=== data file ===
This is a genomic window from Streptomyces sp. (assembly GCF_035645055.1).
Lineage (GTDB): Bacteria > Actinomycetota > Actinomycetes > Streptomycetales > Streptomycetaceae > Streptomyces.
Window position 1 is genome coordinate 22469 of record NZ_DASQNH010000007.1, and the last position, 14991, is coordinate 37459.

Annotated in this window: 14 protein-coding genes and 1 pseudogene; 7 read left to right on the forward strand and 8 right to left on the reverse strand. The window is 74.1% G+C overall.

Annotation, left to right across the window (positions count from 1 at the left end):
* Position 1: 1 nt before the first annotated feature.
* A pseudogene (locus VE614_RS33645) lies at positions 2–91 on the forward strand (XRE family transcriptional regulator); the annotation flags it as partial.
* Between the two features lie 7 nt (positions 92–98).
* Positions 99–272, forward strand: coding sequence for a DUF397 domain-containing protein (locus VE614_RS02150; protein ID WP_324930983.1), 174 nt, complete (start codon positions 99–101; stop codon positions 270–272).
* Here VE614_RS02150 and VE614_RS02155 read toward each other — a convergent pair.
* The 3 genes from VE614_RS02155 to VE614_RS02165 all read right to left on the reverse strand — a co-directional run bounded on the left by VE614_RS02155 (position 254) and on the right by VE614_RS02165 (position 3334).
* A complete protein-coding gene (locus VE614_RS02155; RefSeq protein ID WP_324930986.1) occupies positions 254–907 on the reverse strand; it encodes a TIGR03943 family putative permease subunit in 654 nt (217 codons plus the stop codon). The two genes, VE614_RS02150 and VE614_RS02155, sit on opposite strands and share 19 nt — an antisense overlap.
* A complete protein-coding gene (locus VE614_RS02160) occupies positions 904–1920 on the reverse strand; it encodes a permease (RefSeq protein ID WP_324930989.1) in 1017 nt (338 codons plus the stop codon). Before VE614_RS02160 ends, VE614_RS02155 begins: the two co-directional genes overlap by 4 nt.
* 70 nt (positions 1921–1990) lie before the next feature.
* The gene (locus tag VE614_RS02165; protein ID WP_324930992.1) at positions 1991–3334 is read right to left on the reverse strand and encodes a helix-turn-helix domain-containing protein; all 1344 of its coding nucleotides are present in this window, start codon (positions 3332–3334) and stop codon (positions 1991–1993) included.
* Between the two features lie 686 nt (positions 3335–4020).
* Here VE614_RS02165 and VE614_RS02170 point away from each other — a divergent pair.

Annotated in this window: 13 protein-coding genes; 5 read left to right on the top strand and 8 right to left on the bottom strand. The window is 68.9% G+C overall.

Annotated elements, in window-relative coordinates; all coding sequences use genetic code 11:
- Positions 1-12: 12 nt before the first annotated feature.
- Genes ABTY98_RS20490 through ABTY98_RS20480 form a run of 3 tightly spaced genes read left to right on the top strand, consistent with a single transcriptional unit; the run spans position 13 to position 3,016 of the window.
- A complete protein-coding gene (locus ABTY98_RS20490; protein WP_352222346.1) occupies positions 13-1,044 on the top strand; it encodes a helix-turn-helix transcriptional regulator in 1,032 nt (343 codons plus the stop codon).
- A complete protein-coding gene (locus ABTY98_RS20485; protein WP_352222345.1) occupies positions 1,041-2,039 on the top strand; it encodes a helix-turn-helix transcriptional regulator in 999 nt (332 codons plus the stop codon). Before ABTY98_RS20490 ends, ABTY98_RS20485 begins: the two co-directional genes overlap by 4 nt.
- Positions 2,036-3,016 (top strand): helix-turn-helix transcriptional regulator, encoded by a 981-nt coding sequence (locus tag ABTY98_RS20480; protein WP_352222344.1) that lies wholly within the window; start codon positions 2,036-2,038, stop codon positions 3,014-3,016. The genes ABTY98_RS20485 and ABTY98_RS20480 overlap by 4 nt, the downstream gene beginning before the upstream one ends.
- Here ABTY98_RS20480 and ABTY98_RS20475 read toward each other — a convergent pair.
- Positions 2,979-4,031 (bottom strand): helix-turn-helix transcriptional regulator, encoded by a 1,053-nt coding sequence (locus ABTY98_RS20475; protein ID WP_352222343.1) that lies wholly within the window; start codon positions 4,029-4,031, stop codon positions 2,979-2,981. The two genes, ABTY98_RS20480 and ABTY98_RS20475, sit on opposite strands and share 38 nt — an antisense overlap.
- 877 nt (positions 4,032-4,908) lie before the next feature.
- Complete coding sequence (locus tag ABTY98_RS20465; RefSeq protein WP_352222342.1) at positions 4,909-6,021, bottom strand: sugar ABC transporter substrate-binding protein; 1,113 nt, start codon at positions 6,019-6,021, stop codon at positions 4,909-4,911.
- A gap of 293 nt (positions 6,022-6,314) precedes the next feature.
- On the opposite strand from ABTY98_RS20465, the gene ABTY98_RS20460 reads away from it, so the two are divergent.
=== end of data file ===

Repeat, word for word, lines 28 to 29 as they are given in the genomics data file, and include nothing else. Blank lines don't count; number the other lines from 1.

- Complete coding sequence (locus tag ABTY98_RS20465; RefSeq protein WP_352222342.1) at positions 4,909-6,021, bottom strand: sugar ABC transporter substrate-binding protein; 1,113 nt, start codon at positions 6,019-6,021, stop codon at positions 4,909-4,911.
- A gap of 293 nt (positions 6,022-6,314) precedes the next feature.